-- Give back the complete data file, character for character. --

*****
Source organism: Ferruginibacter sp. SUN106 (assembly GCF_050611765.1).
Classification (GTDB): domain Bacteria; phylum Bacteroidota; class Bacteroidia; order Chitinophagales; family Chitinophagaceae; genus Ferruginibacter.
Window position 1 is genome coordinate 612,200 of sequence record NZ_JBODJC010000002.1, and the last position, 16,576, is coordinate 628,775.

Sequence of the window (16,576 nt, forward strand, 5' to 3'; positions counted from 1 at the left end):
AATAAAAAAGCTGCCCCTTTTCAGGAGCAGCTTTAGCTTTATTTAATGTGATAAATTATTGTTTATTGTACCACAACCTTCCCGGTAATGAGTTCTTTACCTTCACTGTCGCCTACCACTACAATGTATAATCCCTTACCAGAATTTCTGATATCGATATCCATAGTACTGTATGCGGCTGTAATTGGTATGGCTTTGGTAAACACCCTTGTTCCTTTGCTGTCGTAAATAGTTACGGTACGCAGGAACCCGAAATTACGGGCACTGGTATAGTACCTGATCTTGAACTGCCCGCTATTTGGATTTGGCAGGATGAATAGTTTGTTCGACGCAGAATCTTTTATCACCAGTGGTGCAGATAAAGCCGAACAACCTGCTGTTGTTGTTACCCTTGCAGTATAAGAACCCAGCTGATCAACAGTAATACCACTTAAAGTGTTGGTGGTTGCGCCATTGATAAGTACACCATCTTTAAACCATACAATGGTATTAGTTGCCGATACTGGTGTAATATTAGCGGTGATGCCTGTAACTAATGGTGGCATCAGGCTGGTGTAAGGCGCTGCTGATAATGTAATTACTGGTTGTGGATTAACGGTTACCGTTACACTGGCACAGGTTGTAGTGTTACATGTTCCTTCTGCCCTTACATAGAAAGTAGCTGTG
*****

Source organism: Ferruginibacter sp. SUN106 (assembly GCF_050611765.1).
Classification (GTDB): domain Bacteria; phylum Bacteroidota; class Bacteroidia; order Chitinophagales; family Chitinophagaceae; genus Ferruginibacter.
Window position 1 is genome coordinate 612,200 of sequence record NZ_JBODJC010000002.1, and the last position, 16,576, is coordinate 628,775.

Sequence of the window (16,576 nt, forward strand, 5' to 3'; positions counted from 1 at the left end):
AATAAAAAAGCTGCCCCTTTTCAGGAGCAGCTTTAGCTTTATTTAATGTGATAAATTATTGTTTATTGTACCACAACCTTCCCGGTAATGAGTTCTTTACCTTCACTGTCGCCTACCACTACAATGTATAATCCCTTACCAGAATTTCTGATATCGATATCCATAGTACTGTATGCGGCTGTAATTGGTATGGCTTTGGTAAACACCCTTGTTCCTTTGCTGTCGTAAATAGTTACGGTACGCAGGAACCCGAAATTACGGGCACTGGTATAGTACCTGATCTTGAACTGCCCGCTATTTGGATTTGGCAGGATGAATAGTTTGTTCGACGCAGAATCTTTTATCACCAGTGGTGCAGATAAAGCCGAACAACCTGCTGTTGTTGTTACCCTTGCAGTATAAGAACCCAGCTGATCAACAGTAATACCACTTAAAGTGTTGGTGGTTGCGCCATTGATAAGTACACCATCTTTAAACCATACAATGGTATTAGTTGCCGATACTGGTGTAATATTAGCGGTGATGCCTGTAACTAATGGTGGCATCAGGCTGGTGTAAGGCGCTGCTGATAATGTAATTACTGGTTGTGGATTAACGGTTACCGTTACACTGGCACAGGTTGTAGTGTTACATGTTCCTTCTGCCCTTACATAGAAAGTAGCTGTG